I love you, mom. But as I comb through CVS’s barrage of celebratory cards, twenty minutes late to your birthday dinner, I wonder: Are you worth the $7 I’m forking out for glitter, cheap puns, and a 12-second clip of “La Bamba”?

According to the Google search I ignored your call to conduct, it costs just over $200,000 to raise a child. Factoring in college tuition, holiday and vacation fees, and my above-average orthodontia expenses, we’ll round it up to $500,000.

I hate to do this on your special day, but let’s run the numbers.

Mom, you cut corners in the snack department throughout my life.

You’ve always encouraged me to be my best self. Turns out that, under such pressure, my best self is an anxious, guilt-ridden dumpster fire. Therapy ain’t cheap, especially without medical benefits (which I’ll never have, thanks to your unwavering support of my writing dreams). I estimate $10,000 in emotional damage, on top the $60,000+ I could be making, had you not altered my career trajectory by calling my 2002 sonnet “Death by Alien Orphanage Janitor” a “must-read.”

While we’re on the subject of employment: Did you know sugar babies earn, on average, $5,000 per month? Strippers, $25,000?

If the “I’m Worth Waiting For” pin you fastened on my turtleneck at an eighth grade abstinence retreat predicted anything, it’s that I wouldn’t be worth $300,000 in 2017. As much as I appreciate you pushing me to embrace my appearance and focus on my studies, I’ve measured a negative return on investment for our library outings, museum trips, and Girl Scout jamborees.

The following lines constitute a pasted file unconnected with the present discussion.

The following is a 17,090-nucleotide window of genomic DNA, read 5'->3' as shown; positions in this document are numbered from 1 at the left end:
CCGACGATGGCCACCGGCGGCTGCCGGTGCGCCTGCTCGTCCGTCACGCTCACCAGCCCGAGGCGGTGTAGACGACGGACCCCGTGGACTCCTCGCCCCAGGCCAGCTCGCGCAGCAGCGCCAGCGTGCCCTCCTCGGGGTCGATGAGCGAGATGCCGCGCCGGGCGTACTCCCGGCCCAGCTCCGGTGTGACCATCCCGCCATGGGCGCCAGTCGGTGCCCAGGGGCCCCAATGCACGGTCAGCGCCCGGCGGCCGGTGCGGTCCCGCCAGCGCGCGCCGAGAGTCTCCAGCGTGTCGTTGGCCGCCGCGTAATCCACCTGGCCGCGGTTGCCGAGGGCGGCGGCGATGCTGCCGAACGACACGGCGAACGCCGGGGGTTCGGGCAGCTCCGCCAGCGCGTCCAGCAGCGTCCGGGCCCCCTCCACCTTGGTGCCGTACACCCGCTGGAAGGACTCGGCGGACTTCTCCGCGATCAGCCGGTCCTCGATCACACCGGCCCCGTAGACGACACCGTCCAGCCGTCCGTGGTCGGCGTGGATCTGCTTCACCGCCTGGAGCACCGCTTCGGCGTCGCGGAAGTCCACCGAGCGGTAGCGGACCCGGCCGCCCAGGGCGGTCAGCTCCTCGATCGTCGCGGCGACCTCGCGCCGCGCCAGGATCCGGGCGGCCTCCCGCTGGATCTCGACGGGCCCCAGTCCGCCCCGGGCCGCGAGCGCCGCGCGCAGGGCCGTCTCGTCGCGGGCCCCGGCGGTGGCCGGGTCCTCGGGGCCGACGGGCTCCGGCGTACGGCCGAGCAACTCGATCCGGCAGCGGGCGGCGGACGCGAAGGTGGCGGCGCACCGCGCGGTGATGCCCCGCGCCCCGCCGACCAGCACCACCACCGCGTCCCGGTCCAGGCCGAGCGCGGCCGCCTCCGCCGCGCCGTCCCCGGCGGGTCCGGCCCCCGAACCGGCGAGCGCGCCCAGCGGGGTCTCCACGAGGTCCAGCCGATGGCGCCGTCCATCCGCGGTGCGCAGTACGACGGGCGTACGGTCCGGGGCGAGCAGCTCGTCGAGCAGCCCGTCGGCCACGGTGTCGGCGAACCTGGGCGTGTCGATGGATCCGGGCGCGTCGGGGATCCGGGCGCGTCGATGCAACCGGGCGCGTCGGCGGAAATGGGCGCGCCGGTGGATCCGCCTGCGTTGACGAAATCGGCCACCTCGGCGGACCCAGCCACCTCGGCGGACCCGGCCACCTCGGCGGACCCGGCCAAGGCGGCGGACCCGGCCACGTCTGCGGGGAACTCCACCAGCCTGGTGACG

And while I’ve yet to find a sugar daddy interested in platonic crossword puzzling or a strip club that observes Harry Potter weekends, you’ve benefited quite a bit from raising an uncool kid. The values you instilled ruled out drug dealing, money laundering, organ peddling, and getting invited to anything that required me to steal from your underwear drawer. At the very least, I’d like to cash in on the thousands you saved in bail bonds.

There are a few miscellaneous expenses I’d also like to review, while we’re here:

  • You refused to buy athletic equipment after I quit soccer, basketball, swimming, field hockey, tennis, and softball during the first weeks of practice. I was, perhaps, one tryout away from finding my niche. The damage falls anywhere between $20 and $20 million, depending on the weight of my untapped potential.
  • I’ve kept an open tab for every pretend restaurant, school, and salon I opened from ages three to eight. $15,000.
  • You cut corners in the snack department throughout my life. If I wanted to live in a house with cheese ball barrels, I’d let the nearest dad on Ashley Madison beckon me with his dusty, orange fingers. Had Dante envisioned a Dunkaroo-less circle of torment, I’m sure he and Satan would agree: $1,000 is a more than generous deduction.
  • Shopping used to be a biannual affair. As for my sisters, I’ve noticed a steady influx of packages, with receipts indicating $500 spent beyond the predetermined fall and summer dates. And did my bedazzled Vanessa Hudgens’ belt and I miss Forever 21’s announcement that they’re now accepting Kohl’s Cash?
  • I bought you a card last year. $6.75.
  • According to trends in dairy inflation, milk prices may rise $2 next spring. Let’s say— and I’m being ambitious— I move out in three years: that’s 25 (times/year you ask me to pick up milk) minus 18 (times/year I forget or ignore you) multiplied by $5.99 (per gallon in 2018). In the spirit of fairness, I’ll factor out the approximate cups of milk that I consume: 3(((25-18) x 5.99) – 7(5 x 0.37)) = $86.94.
  • We’re on a limited data plan, and I’m using the last of it to research these charges. $240.

All things considered, I can’t justify spending more than $0.31 on this year’s card. Please know that this doesn’t reflect my feelings. It’s business.

In fact, I’ll sign the card dad bought, above his name and below the hyperbolic “Best Wife Ever” poem, to prove it’s not for lack of thought. You deserve it.